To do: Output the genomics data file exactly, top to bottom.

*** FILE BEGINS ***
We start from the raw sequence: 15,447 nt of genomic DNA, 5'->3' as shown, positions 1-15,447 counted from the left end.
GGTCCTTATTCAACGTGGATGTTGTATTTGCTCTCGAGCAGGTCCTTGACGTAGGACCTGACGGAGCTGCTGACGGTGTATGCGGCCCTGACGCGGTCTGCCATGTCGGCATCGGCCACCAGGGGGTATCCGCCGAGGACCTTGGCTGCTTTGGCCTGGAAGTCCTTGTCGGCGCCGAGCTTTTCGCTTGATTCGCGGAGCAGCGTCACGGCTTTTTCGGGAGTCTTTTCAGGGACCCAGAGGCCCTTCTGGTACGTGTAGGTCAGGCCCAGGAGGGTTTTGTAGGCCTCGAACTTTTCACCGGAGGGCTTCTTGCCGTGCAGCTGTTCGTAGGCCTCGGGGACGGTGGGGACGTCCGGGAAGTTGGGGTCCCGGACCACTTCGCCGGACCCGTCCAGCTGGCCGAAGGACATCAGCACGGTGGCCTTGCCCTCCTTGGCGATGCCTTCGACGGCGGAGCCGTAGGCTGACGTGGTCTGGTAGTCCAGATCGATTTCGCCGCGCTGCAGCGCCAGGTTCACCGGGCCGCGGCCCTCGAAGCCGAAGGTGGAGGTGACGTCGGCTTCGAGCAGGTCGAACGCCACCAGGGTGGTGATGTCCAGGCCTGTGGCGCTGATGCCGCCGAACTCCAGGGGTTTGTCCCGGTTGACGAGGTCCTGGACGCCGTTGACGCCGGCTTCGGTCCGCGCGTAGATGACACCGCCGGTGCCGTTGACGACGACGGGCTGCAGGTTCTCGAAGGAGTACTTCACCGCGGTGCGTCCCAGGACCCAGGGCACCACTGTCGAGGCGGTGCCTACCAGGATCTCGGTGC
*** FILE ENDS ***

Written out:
We start from the raw sequence: 15,447 nt of genomic DNA, 5'->3' as shown, positions 1-15,447 counted from the left end.
GGTCCTTATTCAACGTGGATGTTGTATTTGCTCTCGAGCAGGTCCTTGACGTAGGACCTGACGGAGCTGCTGACGGTGTATGCGGCCCTGACGCGGTCTGCCATGTCGGCATCGGCCACCAGGGGGTATCCGCCGAGGACCTTGGCTGCTTTGGCCTGGAAGTCCTTGTCGGCGCCGAGCTTTTCGCTTGATTCGCGGAGCAGCGTCACGGCTTTTTCGGGAGTCTTTTCAGGGACCCAGAGGCCCTTCTGGTACGTGTAGGTCAGGCCCAGGAGGGTTTTGTAGGCCTCGAACTTTTCACCGGAGGGCTTCTTGCCGTGCAGCTGTTCGTAGGCCTCGGGGACGGTGGGGACGTCCGGGAAGTTGGGGTCCCGGACCACTTCGCCGGACCCGTCCAGCTGGCCGAAGGACATCAGCACGGTGGCCTTGCCCTCCTTGGCGATGCCTTCGACGGCGGAGCCGTAGGCTGACGTGGTCTGGTAGTCCAGATCGATTTCGCCGCGCTGCAGCGCCAGGTTCACCGGGCCGCGGCCCTCGAAGCCGAAGGTGGAGGTGACGTCGGCTTCGAGCAGGTCGAACGCCACCAGGGTGGTGATGTCCAGGCCTGTGGCGCTGATGCCGCCGAACTCCAGGGGTTTGTCCCGGTTGACGAGGTCCTGGACGCCGTTGACGCCGGCTTCGGTCCGCGCGTAGATGACACCGCCGGTGCCGTTGACGACGACGGGCTGCAGGTTCTCGAAGGAGTACTTCACCGCGGTGCGTCCCAGGACCCAGGGCACCACTGTCGAGGCGGTGCCTACCAGGATCTCGGTGC